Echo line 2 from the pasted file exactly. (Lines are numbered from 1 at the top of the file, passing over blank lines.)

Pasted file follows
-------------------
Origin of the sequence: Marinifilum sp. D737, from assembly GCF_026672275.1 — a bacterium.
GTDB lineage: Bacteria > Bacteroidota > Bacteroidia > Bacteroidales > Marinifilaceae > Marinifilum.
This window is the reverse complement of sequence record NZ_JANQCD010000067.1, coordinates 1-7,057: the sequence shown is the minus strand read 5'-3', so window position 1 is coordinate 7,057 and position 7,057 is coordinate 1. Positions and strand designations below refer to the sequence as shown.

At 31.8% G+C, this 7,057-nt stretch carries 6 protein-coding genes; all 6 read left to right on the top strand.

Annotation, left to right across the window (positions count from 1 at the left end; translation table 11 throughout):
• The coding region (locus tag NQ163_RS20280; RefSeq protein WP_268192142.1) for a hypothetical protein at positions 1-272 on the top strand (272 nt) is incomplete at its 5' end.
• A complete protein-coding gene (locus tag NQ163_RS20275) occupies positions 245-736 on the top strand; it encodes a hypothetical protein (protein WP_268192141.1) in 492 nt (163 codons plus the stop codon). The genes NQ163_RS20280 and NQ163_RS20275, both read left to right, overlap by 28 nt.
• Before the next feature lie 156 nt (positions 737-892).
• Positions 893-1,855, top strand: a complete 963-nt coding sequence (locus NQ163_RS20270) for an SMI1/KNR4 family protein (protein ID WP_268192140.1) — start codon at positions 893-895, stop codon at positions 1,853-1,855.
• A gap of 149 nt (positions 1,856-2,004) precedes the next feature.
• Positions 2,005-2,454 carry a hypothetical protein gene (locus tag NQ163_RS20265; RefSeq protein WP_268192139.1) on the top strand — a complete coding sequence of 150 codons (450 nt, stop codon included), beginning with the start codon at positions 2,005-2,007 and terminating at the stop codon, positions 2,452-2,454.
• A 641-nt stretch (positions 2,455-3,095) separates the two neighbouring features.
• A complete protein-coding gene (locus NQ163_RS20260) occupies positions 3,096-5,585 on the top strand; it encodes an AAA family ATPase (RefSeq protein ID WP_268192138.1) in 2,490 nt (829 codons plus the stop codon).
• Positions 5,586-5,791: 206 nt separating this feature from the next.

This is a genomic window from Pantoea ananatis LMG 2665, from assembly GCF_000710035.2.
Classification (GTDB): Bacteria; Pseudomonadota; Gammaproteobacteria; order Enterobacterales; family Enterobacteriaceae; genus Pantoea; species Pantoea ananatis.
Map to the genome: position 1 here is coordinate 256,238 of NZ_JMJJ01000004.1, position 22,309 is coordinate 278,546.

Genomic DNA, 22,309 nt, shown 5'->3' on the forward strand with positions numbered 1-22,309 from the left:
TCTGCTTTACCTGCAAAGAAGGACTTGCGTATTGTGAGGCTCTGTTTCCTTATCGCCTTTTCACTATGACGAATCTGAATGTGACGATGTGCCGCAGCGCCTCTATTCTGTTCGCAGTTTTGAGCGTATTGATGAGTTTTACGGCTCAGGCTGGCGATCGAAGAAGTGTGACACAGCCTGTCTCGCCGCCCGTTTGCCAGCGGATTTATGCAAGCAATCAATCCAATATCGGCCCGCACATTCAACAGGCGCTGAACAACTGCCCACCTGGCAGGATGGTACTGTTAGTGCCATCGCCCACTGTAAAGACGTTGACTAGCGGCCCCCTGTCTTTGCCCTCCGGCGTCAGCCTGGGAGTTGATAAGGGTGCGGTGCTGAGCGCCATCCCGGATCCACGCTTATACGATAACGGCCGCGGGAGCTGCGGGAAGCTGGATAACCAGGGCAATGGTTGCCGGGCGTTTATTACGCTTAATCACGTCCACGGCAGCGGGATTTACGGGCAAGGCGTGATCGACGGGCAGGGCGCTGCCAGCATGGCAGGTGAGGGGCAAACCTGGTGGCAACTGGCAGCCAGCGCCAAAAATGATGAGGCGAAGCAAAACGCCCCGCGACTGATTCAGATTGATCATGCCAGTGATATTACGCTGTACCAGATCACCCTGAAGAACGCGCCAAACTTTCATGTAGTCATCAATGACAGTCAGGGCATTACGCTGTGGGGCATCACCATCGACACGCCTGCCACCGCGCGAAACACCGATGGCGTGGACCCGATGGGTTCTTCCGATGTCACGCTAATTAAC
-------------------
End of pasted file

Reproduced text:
GTDB lineage: Bacteria > Bacteroidota > Bacteroidia > Bacteroidales > Marinifilaceae > Marinifilum.